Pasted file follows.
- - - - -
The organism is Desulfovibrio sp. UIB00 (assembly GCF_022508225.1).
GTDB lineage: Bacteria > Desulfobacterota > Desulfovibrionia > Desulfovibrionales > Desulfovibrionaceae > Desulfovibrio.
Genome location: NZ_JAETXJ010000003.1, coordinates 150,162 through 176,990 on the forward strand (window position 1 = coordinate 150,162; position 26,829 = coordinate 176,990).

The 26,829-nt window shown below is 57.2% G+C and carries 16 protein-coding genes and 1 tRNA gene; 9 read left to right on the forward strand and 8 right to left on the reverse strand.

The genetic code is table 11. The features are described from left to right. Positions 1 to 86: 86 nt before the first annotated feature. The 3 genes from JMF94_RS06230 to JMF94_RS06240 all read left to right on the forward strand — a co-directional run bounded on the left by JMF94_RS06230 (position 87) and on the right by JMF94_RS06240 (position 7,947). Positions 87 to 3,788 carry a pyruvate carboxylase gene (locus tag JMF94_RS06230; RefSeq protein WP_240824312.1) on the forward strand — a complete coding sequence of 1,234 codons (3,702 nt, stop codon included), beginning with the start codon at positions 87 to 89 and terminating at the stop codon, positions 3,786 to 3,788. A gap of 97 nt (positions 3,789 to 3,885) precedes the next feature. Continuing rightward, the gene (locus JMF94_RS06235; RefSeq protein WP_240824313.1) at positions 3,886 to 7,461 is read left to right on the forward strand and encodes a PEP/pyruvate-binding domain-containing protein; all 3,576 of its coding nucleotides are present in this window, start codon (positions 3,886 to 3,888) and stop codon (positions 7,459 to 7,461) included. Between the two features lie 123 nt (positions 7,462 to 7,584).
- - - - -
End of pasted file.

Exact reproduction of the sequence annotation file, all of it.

The organism is Desulfovibrio sp. UIB00 (assembly GCF_022508225.1).
GTDB lineage: Bacteria > Desulfobacterota > Desulfovibrionia > Desulfovibrionales > Desulfovibrionaceae > Desulfovibrio.
Genome location: NZ_JAETXJ010000003.1, coordinates 150,162 through 176,990 on the forward strand (window position 1 = coordinate 150,162; position 26,829 = coordinate 176,990).

The 26,829-nt window shown below is 57.2% G+C and carries 16 protein-coding genes and 1 tRNA gene; 9 read left to right on the forward strand and 8 right to left on the reverse strand.

The genetic code is table 11. The features are described from left to right. Positions 1 to 86: 86 nt before the first annotated feature. The 3 genes from JMF94_RS06230 to JMF94_RS06240 all read left to right on the forward strand — a co-directional run bounded on the left by JMF94_RS06230 (position 87) and on the right by JMF94_RS06240 (position 7,947). Positions 87 to 3,788 carry a pyruvate carboxylase gene (locus tag JMF94_RS06230; RefSeq protein WP_240824312.1) on the forward strand — a complete coding sequence of 1,234 codons (3,702 nt, stop codon included), beginning with the start codon at positions 87 to 89 and terminating at the stop codon, positions 3,786 to 3,788. A gap of 97 nt (positions 3,789 to 3,885) precedes the next feature. Continuing rightward, the gene (locus JMF94_RS06235; RefSeq protein WP_240824313.1) at positions 3,886 to 7,461 is read left to right on the forward strand and encodes a PEP/pyruvate-binding domain-containing protein; all 3,576 of its coding nucleotides are present in this window, start codon (positions 3,886 to 3,888) and stop codon (positions 7,459 to 7,461) included. Between the two features lie 123 nt (positions 7,462 to 7,584).